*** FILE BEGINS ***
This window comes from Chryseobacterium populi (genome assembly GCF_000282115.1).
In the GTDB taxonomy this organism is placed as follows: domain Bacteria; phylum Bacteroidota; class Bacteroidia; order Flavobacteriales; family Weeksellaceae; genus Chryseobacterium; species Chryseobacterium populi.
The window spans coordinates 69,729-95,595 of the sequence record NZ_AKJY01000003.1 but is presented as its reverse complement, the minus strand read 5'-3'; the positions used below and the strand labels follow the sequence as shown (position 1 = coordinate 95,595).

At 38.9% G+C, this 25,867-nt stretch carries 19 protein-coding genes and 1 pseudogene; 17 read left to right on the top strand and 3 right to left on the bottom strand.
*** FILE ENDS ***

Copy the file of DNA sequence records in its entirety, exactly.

This window comes from Chryseobacterium populi (genome assembly GCF_000282115.1).
In the GTDB taxonomy this organism is placed as follows: domain Bacteria; phylum Bacteroidota; class Bacteroidia; order Flavobacteriales; family Weeksellaceae; genus Chryseobacterium; species Chryseobacterium populi.
The window spans coordinates 69,729-95,595 of the sequence record NZ_AKJY01000003.1 but is presented as its reverse complement, the minus strand read 5'-3'; the positions used below and the strand labels follow the sequence as shown (position 1 = coordinate 95,595).

At 38.9% G+C, this 25,867-nt stretch carries 19 protein-coding genes and 1 pseudogene; 17 read left to right on the top strand and 3 right to left on the bottom strand.